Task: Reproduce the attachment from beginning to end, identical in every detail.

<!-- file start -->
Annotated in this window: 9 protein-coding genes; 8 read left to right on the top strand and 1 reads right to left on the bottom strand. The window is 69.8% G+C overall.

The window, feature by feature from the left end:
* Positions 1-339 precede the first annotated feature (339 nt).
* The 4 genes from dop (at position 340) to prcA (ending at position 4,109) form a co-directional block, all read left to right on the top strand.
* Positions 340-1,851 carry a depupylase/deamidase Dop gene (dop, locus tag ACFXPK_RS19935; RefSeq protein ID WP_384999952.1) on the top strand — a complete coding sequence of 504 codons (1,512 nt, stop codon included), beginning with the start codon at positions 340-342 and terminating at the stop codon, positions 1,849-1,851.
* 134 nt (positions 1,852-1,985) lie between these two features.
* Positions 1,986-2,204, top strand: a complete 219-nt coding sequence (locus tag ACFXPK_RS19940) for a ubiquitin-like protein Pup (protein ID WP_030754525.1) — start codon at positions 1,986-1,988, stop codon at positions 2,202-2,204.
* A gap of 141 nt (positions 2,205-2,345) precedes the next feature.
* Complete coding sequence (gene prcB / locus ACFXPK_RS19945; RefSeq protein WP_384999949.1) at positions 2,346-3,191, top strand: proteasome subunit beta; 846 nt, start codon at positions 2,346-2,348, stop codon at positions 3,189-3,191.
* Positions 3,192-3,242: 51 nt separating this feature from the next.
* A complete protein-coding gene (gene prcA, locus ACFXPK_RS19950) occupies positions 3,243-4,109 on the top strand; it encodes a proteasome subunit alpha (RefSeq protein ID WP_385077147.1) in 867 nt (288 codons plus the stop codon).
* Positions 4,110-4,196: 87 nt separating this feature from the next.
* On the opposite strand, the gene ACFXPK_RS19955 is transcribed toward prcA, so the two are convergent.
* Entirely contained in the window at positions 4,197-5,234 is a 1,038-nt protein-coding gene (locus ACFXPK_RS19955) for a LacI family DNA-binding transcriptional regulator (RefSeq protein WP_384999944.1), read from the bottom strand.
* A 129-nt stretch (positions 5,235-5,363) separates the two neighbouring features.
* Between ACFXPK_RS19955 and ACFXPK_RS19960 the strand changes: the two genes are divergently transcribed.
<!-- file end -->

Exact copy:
Annotated in this window: 9 protein-coding genes; 8 read left to right on the top strand and 1 reads right to left on the bottom strand. The window is 69.8% G+C overall.

The window, feature by feature from the left end:
* Positions 1-339 precede the first annotated feature (339 nt).
* The 4 genes from dop (at position 340) to prcA (ending at position 4,109) form a co-directional block, all read left to right on the top strand.
* Positions 340-1,851 carry a depupylase/deamidase Dop gene (dop, locus tag ACFXPK_RS19935; RefSeq protein ID WP_384999952.1) on the top strand — a complete coding sequence of 504 codons (1,512 nt, stop codon included), beginning with the start codon at positions 340-342 and terminating at the stop codon, positions 1,849-1,851.
* 134 nt (positions 1,852-1,985) lie between these two features.
* Positions 1,986-2,204, top strand: a complete 219-nt coding sequence (locus tag ACFXPK_RS19940) for a ubiquitin-like protein Pup (protein ID WP_030754525.1) — start codon at positions 1,986-1,988, stop codon at positions 2,202-2,204.
* A gap of 141 nt (positions 2,205-2,345) precedes the next feature.
* Complete coding sequence (gene prcB / locus ACFXPK_RS19945; RefSeq protein WP_384999949.1) at positions 2,346-3,191, top strand: proteasome subunit beta; 846 nt, start codon at positions 2,346-2,348, stop codon at positions 3,189-3,191.
* Positions 3,192-3,242: 51 nt separating this feature from the next.
* A complete protein-coding gene (gene prcA, locus ACFXPK_RS19950) occupies positions 3,243-4,109 on the top strand; it encodes a proteasome subunit alpha (RefSeq protein ID WP_385077147.1) in 867 nt (288 codons plus the stop codon).
* Positions 4,110-4,196: 87 nt separating this feature from the next.
* On the opposite strand, the gene ACFXPK_RS19955 is transcribed toward prcA, so the two are convergent.
* Entirely contained in the window at positions 4,197-5,234 is a 1,038-nt protein-coding gene (locus ACFXPK_RS19955) for a LacI family DNA-binding transcriptional regulator (RefSeq protein WP_384999944.1), read from the bottom strand.
* A 129-nt stretch (positions 5,235-5,363) separates the two neighbouring features.
* Between ACFXPK_RS19955 and ACFXPK_RS19960 the strand changes: the two genes are divergently transcribed.